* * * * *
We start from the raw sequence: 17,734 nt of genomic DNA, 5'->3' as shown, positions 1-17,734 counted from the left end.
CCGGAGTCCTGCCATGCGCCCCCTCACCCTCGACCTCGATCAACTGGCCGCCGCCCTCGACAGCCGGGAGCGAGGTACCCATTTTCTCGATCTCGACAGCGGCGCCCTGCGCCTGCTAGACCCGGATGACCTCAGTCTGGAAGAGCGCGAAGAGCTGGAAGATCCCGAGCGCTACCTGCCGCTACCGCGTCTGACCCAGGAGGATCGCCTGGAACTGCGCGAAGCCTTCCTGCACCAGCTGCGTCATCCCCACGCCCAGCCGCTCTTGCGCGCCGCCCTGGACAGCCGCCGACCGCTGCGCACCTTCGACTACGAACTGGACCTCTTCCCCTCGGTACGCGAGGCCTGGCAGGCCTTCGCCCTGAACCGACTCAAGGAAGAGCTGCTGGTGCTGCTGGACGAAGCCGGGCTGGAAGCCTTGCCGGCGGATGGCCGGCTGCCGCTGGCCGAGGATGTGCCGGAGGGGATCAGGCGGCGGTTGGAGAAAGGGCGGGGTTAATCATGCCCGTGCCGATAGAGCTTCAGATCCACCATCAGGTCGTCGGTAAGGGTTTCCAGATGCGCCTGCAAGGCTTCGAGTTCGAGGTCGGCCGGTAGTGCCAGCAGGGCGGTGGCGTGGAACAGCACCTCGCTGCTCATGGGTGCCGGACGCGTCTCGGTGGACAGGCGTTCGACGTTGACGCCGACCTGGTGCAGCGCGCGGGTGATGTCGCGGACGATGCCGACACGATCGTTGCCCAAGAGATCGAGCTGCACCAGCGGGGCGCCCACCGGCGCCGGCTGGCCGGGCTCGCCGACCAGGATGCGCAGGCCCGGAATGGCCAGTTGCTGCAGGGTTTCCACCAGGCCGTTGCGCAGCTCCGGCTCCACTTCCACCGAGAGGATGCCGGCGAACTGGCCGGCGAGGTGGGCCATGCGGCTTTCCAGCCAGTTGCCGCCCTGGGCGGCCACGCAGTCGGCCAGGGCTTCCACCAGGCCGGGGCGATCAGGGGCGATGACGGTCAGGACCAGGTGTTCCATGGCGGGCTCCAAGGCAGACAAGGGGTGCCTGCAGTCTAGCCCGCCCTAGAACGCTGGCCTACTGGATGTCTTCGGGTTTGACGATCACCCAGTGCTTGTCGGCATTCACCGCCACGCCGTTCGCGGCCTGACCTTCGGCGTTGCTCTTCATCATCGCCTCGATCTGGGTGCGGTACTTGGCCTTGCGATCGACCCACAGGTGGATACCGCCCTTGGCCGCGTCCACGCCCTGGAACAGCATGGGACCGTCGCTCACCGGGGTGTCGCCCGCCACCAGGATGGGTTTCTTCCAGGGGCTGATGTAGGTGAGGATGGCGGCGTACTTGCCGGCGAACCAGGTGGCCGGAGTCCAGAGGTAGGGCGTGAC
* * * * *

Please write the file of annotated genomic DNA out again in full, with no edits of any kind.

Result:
We start from the raw sequence: 17,734 nt of genomic DNA, 5'->3' as shown, positions 1-17,734 counted from the left end.
CCGGAGTCCTGCCATGCGCCCCCTCACCCTCGACCTCGATCAACTGGCCGCCGCCCTCGACAGCCGGGAGCGAGGTACCCATTTTCTCGATCTCGACAGCGGCGCCCTGCGCCTGCTAGACCCGGATGACCTCAGTCTGGAAGAGCGCGAAGAGCTGGAAGATCCCGAGCGCTACCTGCCGCTACCGCGTCTGACCCAGGAGGATCGCCTGGAACTGCGCGAAGCCTTCCTGCACCAGCTGCGTCATCCCCACGCCCAGCCGCTCTTGCGCGCCGCCCTGGACAGCCGCCGACCGCTGCGCACCTTCGACTACGAACTGGACCTCTTCCCCTCGGTACGCGAGGCCTGGCAGGCCTTCGCCCTGAACCGACTCAAGGAAGAGCTGCTGGTGCTGCTGGACGAAGCCGGGCTGGAAGCCTTGCCGGCGGATGGCCGGCTGCCGCTGGCCGAGGATGTGCCGGAGGGGATCAGGCGGCGGTTGGAGAAAGGGCGGGGTTAATCATGCCCGTGCCGATAGAGCTTCAGATCCACCATCAGGTCGTCGGTAAGGGTTTCCAGATGCGCCTGCAAGGCTTCGAGTTCGAGGTCGGCCGGTAGTGCCAGCAGGGCGGTGGCGTGGAACAGCACCTCGCTGCTCATGGGTGCCGGACGCGTCTCGGTGGACAGGCGTTCGACGTTGACGCCGACCTGGTGCAGCGCGCGGGTGATGTCGCGGACGATGCCGACACGATCGTTGCCCAAGAGATCGAGCTGCACCAGCGGGGCGCCCACCGGCGCCGGCTGGCCGGGCTCGCCGACCAGGATGCGCAGGCCCGGAATGGCCAGTTGCTGCAGGGTTTCCACCAGGCCGTTGCGCAGCTCCGGCTCCACTTCCACCGAGAGGATGCCGGCGAACTGGCCGGCGAGGTGGGCCATGCGGCTTTCCAGCCAGTTGCCGCCCTGGGCGGCCACGCAGTCGGCCAGGGCTTCCACCAGGCCGGGGCGATCAGGGGCGATGACGGTCAGGACCAGGTGTTCCATGGCGGGCTCCAAGGCAGACAAGGGGTGCCTGCAGTCTAGCCCGCCCTAGAACGCTGGCCTACTGGATGTCTTCGGGTTTGACGATCACCCAGTGCTTGTCGGCATTCACCGCCACGCCGTTCGCGGCCTGACCTTCGGCGTTGCTCTTCATCATCGCCTCGATCTGGGTGCGGTACTTGGCCTTGCGATCGACCCACAGGTGGATACCGCCCTTGGCCGCGTCCACGCCCTGGAACAGCATGGGACCGTCGCTCACCGGGGTGTCGCCCGCCACCAGGATGGGTTTCTTCCAGGGGCTGATGTAGGTGAGGATGGCGGCGTACTTGCCGGCGAACCAGGTGGCCGGAGTCCAGAGGTAGGGCGTGAC